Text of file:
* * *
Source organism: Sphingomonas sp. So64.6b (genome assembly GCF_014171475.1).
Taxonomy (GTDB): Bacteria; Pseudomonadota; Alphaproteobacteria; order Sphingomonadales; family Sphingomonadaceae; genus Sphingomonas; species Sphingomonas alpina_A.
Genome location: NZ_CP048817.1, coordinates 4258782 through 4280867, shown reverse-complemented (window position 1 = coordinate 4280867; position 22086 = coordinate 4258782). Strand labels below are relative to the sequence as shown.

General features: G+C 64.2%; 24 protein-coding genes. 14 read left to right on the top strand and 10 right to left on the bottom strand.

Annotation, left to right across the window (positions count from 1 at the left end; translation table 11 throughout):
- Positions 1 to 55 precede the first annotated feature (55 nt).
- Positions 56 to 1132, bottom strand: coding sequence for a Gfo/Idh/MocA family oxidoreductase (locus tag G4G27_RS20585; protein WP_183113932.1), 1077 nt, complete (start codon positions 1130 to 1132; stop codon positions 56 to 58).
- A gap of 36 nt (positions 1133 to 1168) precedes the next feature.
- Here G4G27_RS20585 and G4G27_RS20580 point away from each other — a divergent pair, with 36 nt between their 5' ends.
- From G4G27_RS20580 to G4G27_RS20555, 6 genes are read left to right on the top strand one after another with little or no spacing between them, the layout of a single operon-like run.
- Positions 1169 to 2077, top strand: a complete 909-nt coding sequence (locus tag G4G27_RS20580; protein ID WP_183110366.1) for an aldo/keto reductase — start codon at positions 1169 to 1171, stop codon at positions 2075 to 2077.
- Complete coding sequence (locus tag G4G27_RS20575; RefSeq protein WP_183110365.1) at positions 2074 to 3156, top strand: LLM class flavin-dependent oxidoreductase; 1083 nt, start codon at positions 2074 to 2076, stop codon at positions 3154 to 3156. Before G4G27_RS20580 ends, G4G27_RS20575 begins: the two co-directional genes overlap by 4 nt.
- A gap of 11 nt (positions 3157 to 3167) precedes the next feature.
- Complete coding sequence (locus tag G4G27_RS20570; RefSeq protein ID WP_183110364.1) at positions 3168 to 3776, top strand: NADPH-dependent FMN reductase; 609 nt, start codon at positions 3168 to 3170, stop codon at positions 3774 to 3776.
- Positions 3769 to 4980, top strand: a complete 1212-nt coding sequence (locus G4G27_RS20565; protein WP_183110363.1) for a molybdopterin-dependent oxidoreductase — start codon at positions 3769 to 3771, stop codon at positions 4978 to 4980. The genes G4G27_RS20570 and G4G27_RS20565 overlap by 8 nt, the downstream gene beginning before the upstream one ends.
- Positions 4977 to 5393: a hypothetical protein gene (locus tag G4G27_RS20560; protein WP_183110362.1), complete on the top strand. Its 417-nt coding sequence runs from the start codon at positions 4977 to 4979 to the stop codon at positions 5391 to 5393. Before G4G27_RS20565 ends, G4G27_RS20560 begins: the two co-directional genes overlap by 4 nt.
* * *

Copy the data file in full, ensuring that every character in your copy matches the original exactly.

Source organism: Sphingomonas sp. So64.6b (genome assembly GCF_014171475.1).
Taxonomy (GTDB): Bacteria; Pseudomonadota; Alphaproteobacteria; order Sphingomonadales; family Sphingomonadaceae; genus Sphingomonas; species Sphingomonas alpina_A.
Genome location: NZ_CP048817.1, coordinates 4258782 through 4280867, shown reverse-complemented (window position 1 = coordinate 4280867; position 22086 = coordinate 4258782). Strand labels below are relative to the sequence as shown.

General features: G+C 64.2%; 24 protein-coding genes. 14 read left to right on the top strand and 10 right to left on the bottom strand.

Annotation, left to right across the window (positions count from 1 at the left end; translation table 11 throughout):
- Positions 1 to 55 precede the first annotated feature (55 nt).
- Positions 56 to 1132, bottom strand: coding sequence for a Gfo/Idh/MocA family oxidoreductase (locus tag G4G27_RS20585; protein WP_183113932.1), 1077 nt, complete (start codon positions 1130 to 1132; stop codon positions 56 to 58).
- A gap of 36 nt (positions 1133 to 1168) precedes the next feature.
- Here G4G27_RS20585 and G4G27_RS20580 point away from each other — a divergent pair, with 36 nt between their 5' ends.
- From G4G27_RS20580 to G4G27_RS20555, 6 genes are read left to right on the top strand one after another with little or no spacing between them, the layout of a single operon-like run.
- Positions 1169 to 2077, top strand: a complete 909-nt coding sequence (locus tag G4G27_RS20580; protein ID WP_183110366.1) for an aldo/keto reductase — start codon at positions 1169 to 1171, stop codon at positions 2075 to 2077.
- Complete coding sequence (locus tag G4G27_RS20575; RefSeq protein WP_183110365.1) at positions 2074 to 3156, top strand: LLM class flavin-dependent oxidoreductase; 1083 nt, start codon at positions 2074 to 2076, stop codon at positions 3154 to 3156. Before G4G27_RS20580 ends, G4G27_RS20575 begins: the two co-directional genes overlap by 4 nt.
- A gap of 11 nt (positions 3157 to 3167) precedes the next feature.
- Complete coding sequence (locus tag G4G27_RS20570; RefSeq protein ID WP_183110364.1) at positions 3168 to 3776, top strand: NADPH-dependent FMN reductase; 609 nt, start codon at positions 3168 to 3170, stop codon at positions 3774 to 3776.
- Positions 3769 to 4980, top strand: a complete 1212-nt coding sequence (locus G4G27_RS20565; protein WP_183110363.1) for a molybdopterin-dependent oxidoreductase — start codon at positions 3769 to 3771, stop codon at positions 4978 to 4980. The genes G4G27_RS20570 and G4G27_RS20565 overlap by 8 nt, the downstream gene beginning before the upstream one ends.
- Positions 4977 to 5393: a hypothetical protein gene (locus tag G4G27_RS20560; protein WP_183110362.1), complete on the top strand. Its 417-nt coding sequence runs from the start codon at positions 4977 to 4979 to the stop codon at positions 5391 to 5393. Before G4G27_RS20565 ends, G4G27_RS20560 begins: the two co-directional genes overlap by 4 nt.